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Metals are within our body, they make up a large part of the earth's crust and form the basis of most technological advances and current construction systems.
It is difficult to imagine a world without metals and very soon human beings discovered their properties, first as pigments, then as ornaments, and then as instruments and weapons.
The knowledge of metal gives rise to a good part of the divisions of Prehistory: Copper Age, Bronze Age or Iron Age. Even many people summarize the current era with the name of a metal, the Silicon Age, basic in all electrical appliances, mobile phones and computers.
About 8000 years ago, some groups in Turkey and Iran show molten copper, that is, in the first villages they discovered that by means of fire it is possible to extract metals from rocks.
Metallurgy is the victory of the human being over matter and about that victory the Andalusian researcher Mercedes Murillo Barroso writes in a new notebook, the 15th, of the series ‘Origin. Atapuerca Notebooks‘, Sponsored by the Atapuerca Foundation and is already in bookstores
Mercedes murillo it is Professor of Prehistory at the University of Granada and a specialist in the knowledge of the first metallurgical stages of the Iberian Peninsula, those represented in the Almeria cultures of Los Millares and El Argar.
The analysis of the slags and metallic elements through microscopy, X-rays and different laboratory tests allows us to appreciate the important value that the ornament had for the use of metals.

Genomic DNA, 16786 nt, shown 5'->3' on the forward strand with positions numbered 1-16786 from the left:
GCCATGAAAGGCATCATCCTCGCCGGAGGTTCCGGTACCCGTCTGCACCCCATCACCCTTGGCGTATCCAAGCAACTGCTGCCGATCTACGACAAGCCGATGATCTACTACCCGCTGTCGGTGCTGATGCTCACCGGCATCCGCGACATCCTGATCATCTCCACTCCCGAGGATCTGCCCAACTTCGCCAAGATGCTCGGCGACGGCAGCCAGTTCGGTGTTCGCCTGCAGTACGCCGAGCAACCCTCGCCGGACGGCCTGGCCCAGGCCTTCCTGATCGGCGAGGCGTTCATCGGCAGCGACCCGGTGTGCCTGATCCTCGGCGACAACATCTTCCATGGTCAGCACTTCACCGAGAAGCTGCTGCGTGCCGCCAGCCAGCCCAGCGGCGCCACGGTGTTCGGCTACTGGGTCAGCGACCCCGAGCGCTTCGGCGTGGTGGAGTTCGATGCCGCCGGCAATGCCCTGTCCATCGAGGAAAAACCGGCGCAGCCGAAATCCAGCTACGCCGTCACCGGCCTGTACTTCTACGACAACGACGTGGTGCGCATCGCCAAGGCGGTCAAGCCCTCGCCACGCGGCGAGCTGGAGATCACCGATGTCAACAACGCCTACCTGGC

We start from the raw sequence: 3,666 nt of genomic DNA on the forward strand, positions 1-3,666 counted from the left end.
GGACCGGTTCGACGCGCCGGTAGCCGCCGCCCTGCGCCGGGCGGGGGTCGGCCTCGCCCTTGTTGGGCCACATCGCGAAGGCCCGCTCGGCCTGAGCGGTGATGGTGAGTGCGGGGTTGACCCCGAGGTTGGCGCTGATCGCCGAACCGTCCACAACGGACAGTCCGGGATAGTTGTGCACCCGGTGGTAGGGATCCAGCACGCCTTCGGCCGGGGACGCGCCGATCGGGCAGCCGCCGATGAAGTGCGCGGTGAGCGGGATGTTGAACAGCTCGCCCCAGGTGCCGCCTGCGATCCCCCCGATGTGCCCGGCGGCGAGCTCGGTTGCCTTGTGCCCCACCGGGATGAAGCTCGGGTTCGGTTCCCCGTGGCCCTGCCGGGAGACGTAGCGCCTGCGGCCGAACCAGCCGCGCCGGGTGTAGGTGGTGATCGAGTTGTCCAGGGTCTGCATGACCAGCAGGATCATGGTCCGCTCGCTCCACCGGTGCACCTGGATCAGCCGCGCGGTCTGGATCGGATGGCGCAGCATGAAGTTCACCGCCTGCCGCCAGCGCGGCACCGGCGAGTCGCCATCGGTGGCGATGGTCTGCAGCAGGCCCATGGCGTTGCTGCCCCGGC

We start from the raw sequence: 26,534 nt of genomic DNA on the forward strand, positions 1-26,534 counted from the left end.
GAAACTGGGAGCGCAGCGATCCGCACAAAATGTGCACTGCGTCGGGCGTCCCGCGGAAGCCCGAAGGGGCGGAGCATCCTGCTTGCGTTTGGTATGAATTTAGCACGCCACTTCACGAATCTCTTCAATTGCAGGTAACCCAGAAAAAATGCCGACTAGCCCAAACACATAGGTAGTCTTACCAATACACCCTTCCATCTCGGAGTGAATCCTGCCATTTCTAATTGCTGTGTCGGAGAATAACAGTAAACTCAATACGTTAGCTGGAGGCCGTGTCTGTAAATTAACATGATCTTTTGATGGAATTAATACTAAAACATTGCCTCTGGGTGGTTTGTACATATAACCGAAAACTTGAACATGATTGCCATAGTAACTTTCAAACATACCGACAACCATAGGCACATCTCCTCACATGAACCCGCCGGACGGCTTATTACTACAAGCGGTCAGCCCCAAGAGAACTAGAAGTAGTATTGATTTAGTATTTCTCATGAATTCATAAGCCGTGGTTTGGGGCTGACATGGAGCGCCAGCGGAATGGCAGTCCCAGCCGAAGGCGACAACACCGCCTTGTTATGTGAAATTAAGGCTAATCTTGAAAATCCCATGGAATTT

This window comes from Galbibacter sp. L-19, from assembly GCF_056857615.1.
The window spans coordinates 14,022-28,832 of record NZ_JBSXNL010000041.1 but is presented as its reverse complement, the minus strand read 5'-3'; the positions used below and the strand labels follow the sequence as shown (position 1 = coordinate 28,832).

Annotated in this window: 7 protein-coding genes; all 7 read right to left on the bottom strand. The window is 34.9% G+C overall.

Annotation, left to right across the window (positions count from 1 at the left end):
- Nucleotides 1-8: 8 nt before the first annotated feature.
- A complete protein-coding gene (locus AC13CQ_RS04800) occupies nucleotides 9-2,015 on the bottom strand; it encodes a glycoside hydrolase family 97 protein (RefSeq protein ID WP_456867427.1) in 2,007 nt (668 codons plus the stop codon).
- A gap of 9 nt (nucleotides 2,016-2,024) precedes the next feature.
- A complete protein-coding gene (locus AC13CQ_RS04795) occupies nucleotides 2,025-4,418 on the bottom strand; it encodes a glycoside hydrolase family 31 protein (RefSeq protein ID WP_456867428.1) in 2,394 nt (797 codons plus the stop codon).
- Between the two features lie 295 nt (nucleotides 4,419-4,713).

Gold, silver or copper and bronze spread throughout Europe to give visibility to the incipient social classes that were being formed.
The elites sought the metal trade to distinguish themselves and show its status and only belatedly did metal replace stone and bronze weapons displaced wood and flint points. With the use of iron for nails and plows, the economy was boosted and cities developed.
Goldsmithing is, therefore, at the origin of metallurgy and the ornament clearly preceded the arms. The transformation of minerals therefore responds to social decisions and conflicts and not to technical or defensive needs, although with the passage of time the blacksmiths became highly valued characters and with their products violence and empires spread throughout the world.
After studying History at the University and after many previous tests, Red Historia was born, a project that emerged as a means of dissemination where you can find the most important news of archeology, history and humanities, as well as articles of interest, curiosities and much more. In short, a meeting point for everyone where they can share information and continue learning.